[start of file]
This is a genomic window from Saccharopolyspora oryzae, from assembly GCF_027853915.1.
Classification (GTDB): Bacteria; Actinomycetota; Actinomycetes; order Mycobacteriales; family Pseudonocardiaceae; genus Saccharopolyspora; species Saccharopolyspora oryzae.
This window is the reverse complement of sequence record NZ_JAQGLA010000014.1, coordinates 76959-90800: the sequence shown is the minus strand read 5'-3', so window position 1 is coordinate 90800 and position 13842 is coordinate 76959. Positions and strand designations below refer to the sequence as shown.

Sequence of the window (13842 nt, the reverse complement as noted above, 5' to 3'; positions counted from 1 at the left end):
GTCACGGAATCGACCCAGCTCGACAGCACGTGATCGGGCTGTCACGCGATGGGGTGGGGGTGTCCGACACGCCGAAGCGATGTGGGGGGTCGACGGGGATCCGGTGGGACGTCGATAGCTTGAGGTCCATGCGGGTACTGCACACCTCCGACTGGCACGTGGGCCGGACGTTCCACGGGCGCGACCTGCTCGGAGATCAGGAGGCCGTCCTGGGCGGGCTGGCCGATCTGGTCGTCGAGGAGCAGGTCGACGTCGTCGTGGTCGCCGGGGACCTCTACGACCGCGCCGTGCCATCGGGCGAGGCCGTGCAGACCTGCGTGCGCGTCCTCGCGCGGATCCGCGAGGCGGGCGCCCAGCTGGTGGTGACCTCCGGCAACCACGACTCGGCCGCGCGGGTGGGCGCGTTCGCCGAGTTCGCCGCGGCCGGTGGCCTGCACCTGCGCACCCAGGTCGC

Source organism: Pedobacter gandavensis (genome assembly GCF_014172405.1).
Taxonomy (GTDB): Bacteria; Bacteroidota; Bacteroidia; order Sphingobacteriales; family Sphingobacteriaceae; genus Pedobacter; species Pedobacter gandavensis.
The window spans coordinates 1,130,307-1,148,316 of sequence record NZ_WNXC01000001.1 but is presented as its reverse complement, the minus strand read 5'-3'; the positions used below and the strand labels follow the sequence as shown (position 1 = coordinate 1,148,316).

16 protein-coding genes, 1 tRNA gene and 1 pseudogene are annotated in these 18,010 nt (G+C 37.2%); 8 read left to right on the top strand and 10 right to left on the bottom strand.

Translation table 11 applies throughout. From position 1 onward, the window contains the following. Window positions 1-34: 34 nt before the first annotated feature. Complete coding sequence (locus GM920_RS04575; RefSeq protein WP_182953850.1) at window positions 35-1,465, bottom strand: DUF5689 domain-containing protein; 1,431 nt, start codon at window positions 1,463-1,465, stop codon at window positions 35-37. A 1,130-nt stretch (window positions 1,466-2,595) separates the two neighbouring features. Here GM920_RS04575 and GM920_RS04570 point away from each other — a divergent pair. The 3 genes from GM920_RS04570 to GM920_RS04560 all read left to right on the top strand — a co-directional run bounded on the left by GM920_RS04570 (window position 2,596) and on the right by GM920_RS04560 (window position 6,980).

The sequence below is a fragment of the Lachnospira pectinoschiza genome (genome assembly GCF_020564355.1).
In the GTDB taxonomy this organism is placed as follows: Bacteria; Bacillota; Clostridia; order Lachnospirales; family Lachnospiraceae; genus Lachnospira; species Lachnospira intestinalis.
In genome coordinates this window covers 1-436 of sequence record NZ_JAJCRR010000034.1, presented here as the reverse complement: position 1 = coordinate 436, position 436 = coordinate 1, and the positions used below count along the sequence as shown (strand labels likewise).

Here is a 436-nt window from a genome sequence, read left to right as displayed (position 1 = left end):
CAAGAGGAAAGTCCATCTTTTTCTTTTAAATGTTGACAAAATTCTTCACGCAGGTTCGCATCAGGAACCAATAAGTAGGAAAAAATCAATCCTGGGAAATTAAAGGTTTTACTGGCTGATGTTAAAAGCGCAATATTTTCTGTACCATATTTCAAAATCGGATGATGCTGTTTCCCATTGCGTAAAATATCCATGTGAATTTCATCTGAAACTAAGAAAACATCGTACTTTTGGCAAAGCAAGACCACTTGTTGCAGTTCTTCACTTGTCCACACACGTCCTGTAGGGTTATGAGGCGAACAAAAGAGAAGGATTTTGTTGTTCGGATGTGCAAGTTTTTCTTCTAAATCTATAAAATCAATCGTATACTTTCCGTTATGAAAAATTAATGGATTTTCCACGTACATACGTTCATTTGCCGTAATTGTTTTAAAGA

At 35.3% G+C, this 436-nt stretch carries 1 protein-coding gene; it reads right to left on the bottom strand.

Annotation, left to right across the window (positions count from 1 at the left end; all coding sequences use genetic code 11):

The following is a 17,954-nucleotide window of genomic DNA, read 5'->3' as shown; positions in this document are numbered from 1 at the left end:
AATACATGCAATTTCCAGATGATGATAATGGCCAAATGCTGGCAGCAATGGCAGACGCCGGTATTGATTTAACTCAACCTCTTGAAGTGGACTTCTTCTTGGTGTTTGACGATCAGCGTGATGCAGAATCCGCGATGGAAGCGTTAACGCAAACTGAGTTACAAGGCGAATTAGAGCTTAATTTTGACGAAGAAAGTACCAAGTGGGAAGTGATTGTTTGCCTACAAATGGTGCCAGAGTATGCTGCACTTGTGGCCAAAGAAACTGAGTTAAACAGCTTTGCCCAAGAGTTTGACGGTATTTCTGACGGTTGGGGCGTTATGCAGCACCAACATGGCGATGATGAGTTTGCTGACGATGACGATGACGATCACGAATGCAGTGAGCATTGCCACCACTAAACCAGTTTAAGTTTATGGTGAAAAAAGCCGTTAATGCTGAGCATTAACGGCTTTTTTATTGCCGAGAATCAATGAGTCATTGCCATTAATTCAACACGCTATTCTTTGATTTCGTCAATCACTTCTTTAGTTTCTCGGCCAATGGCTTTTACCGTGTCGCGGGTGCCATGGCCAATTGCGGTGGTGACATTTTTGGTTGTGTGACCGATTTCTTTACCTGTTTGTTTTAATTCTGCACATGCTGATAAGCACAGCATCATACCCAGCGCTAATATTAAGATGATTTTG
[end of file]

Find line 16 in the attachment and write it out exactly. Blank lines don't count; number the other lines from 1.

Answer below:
At 35.3% G+C, this 436-nt stretch carries 1 protein-coding gene; it reads right to left on the bottom strand.